New ALS review article available

ammar2.jpgLast week, The New England Journal of Medicine (NEJM) published a review article by Professors Ammar Al-Chalabi and Robert Brown, in which they looked at the up to date evidence on the incidence of ALS, pathological mechanisms of the disease, as well as genetics and therapeutic strategies.

We would very much like to thank the NEJM who kindly allowed us to share full text of this article on our website – this is now available to view here.

Finding the key to why TDP-43 accumulates in MND

A study, part funded by the MND Association and led by Prof Chris Shaw from King’s College London has been published in the June edition of the scientific journal Brain. As we part-funded this study, Prof Shaw sent us the resulting paper from his research yesterday. So, this morning after reading the paper, we thought we’d share with you what they were looking to answer and what they found!

First, a bit of background: One thing that we’ve known for a long time about MND is that by looking through a microscope at an affected motor neurone, brown blobs of proteins that stick together can be seen. It wasn’t until a few years ago that we finally identified a component of the blobs as a protein called TDP-43 that accumulates in around 90% of cases of MND. In 2008, a fundamental breakthrough occurred in that the second causative genetic mistake was discovered in a gene which codes for TDP-43. This was found to be responsible for the cause of between 4-5% of cases of the inherited form of MND and forged a new understanding that the brown blobs containing TDP-43 may have something do to with the cause of MND as opposed to a possible ‘side effect’ of the disease.

TDP-43 is also now recognised to be a cause of a related disease called fronto-temporal dementia (often called FTD). So, by learning more about TDP-43 we can try to identify how it can go wrong in cells to cause both of these diseases.

One mechanism that has been proposed to trigger the accumulation of TDP-43 which may lead to the cause of MND is a defective transport system of the protein into the nucleus – the control centre of the cell. Without TDP-43 having the right ‘key’ to get into the nucleus, it is left to accumulate outside outside of the nucleus. This can have a negative impact on the neurone as TDP-43 cannot perform its regular function and it can cause ‘pile-ups’ within the neurone. What we don’t understand, is what makes TDP-43 not find the right ‘key’ to enter the nucleus. This is the question that this research group set to answer.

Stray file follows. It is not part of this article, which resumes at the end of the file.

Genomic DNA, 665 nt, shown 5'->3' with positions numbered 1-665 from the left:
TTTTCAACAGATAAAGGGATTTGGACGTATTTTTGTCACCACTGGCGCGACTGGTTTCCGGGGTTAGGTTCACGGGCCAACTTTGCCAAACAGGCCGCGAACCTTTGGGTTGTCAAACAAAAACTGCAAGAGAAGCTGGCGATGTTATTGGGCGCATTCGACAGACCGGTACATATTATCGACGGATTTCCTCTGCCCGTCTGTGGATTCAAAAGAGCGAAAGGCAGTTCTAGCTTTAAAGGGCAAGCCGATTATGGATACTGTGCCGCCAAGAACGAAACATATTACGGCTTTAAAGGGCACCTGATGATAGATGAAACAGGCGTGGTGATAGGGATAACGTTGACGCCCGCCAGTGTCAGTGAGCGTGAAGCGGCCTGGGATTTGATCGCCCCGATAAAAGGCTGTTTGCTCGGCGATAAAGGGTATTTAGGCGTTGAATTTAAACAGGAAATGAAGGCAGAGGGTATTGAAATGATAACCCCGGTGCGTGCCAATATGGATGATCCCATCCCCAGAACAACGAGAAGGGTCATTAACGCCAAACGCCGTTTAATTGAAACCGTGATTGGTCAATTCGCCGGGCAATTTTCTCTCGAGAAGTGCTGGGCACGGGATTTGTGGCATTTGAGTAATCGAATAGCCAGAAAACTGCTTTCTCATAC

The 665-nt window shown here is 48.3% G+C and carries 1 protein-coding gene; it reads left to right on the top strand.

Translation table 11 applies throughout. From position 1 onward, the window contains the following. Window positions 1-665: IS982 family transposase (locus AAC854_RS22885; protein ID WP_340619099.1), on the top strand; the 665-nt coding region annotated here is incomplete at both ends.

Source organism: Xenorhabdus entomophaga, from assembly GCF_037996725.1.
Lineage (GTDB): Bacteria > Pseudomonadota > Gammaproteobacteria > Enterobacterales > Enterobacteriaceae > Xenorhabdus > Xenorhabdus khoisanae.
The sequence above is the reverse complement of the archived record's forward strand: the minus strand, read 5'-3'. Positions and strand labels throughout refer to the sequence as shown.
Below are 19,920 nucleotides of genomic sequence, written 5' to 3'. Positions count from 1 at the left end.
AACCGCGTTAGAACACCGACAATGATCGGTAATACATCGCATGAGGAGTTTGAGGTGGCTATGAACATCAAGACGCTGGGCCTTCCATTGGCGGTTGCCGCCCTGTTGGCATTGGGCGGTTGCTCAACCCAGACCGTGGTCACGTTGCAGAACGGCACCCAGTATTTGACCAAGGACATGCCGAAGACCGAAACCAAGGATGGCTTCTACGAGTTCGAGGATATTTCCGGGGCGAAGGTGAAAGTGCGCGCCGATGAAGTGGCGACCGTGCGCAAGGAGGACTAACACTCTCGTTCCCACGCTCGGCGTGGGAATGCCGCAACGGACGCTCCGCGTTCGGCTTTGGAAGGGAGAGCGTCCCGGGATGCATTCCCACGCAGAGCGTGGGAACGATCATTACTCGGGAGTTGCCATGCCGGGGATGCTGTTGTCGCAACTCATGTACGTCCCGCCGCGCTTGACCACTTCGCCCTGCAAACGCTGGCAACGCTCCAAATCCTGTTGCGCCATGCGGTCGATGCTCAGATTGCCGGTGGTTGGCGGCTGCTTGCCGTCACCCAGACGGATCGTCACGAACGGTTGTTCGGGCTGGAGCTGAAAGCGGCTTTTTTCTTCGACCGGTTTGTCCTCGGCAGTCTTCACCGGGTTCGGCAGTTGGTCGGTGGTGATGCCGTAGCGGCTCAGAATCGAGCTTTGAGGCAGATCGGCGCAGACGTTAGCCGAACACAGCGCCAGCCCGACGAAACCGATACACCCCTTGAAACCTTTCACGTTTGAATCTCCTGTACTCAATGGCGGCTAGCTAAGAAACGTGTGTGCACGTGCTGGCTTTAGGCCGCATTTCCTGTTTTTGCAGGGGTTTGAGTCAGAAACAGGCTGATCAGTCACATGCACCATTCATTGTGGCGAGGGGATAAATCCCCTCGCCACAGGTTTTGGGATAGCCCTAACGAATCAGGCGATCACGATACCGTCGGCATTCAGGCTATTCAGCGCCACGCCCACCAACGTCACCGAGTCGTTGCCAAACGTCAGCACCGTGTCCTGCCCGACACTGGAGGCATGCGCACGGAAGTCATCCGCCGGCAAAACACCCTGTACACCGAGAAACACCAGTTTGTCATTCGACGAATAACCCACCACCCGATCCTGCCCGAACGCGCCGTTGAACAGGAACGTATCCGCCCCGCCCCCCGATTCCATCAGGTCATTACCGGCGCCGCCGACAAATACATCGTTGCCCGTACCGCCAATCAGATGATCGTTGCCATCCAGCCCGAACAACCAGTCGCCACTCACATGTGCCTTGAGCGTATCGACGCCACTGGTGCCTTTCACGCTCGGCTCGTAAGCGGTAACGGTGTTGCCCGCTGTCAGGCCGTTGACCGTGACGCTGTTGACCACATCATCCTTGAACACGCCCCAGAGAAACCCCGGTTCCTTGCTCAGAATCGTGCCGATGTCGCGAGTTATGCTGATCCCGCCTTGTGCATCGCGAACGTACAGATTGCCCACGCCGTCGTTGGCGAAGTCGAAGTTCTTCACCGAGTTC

What did the research group find?
The research group first silenced (quite literally stopping the function) 82 proteins that are known to be involved with the transport of cargo, such as TDP-43 into the nucleus. From this they identified five proteins that when silenced result in an accumulation of TDP-43 outside of the nucleus. However, three of these are known to be involved in the general transport of all proteins into the nucleus and so were discarded from the study. To make sure the results were not a fluke they repeated their experiments in a total of three cellular models originating from humans and mice. The two proteins that were found to cause an accumulation of TDP-43 outside of the nucleus are called CAS (which stands for Cellular Apoptosis Susceptibility) and Karopherin-β1.

They then went on to see whether the levels of these two proteins are altered in people who have sporadic ALS (the most common form of MND) with TDP-43 clumps (so called TDP-43 positive) or TDP-43 positive FTD. They used brain and spinal cords that had been kindly donated for use in research from people with FTD, people with ALS and healthy controls.

From this, they found that the protein CAS is found in lesser quantities than normal for people who have FTD but did find any differences in samples from people with ALS. Neither FTD nor ALS samples had any significant difference in the level of Karopherin-β1 as compared to the healthy controls.

This means that CAS may play a causative role in FTD but not in ALS. For ALS, this suggests that something else may be going wrong to cause TDP-43 to accumulate outside of the nucleus.

What does this mean for the future of MND research?
From this research project, we now know that although the lack of CAS protein can lead to TDP-43 accumulation in a cell, this is not what causes the accumulation of TDP-43 in MND but may cause the accumulation in FTD. Learning more about how TDP-43 works is important in order for us to understand what the consequences may be if it goes wrong. This research project is a good stepping stone in learning more about TDP-43 and the causes of MND.

The search will now continue to find out what causes TDP-43 to go wrong in MND which may lead to the discovery of a new target for treatments.

We’re currently funding a number of studies relating to TDP-43 to learn more about what it does and how it may cause MND – visit our causes research projects we fund and look out for TDP-43 in the titles!

Link to abstract for scientific paper published in Brain.